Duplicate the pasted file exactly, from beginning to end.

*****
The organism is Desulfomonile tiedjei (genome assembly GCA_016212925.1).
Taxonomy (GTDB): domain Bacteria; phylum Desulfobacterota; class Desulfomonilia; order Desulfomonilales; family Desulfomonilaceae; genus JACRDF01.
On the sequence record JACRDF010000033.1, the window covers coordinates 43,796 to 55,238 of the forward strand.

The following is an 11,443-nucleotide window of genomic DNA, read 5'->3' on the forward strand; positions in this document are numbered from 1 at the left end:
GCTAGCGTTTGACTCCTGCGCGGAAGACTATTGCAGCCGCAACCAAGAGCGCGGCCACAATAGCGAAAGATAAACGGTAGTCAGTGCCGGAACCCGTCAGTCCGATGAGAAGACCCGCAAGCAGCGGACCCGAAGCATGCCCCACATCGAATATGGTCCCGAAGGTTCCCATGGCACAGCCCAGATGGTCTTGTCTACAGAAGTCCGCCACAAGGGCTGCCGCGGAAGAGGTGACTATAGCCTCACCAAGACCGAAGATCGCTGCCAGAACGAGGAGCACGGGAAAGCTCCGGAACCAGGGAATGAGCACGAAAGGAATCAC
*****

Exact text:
The organism is Desulfomonile tiedjei (genome assembly GCA_016212925.1).
Taxonomy (GTDB): domain Bacteria; phylum Desulfobacterota; class Desulfomonilia; order Desulfomonilales; family Desulfomonilaceae; genus JACRDF01.
On the sequence record JACRDF010000033.1, the window covers coordinates 43,796 to 55,238 of the forward strand.

The following is an 11,443-nucleotide window of genomic DNA, read 5'->3' on the forward strand; positions in this document are numbered from 1 at the left end:
GCTAGCGTTTGACTCCTGCGCGGAAGACTATTGCAGCCGCAACCAAGAGCGCGGCCACAATAGCGAAAGATAAACGGTAGTCAGTGCCGGAACCCGTCAGTCCGATGAGAAGACCCGCAAGCAGCGGACCCGAAGCATGCCCCACATCGAATATGGTCCCGAAGGTTCCCATGGCACAGCCCAGATGGTCTTGTCTACAGAAGTCCGCCACAAGGGCTGCCGCGGAAGAGGTGACTATAGCCTCACCAAGACCGAAGATCGCTGCCAGAACGAGGAGCACGGGAAAGCTCCGGAACCAGGGAATGAGCACGAAAGGAATCAC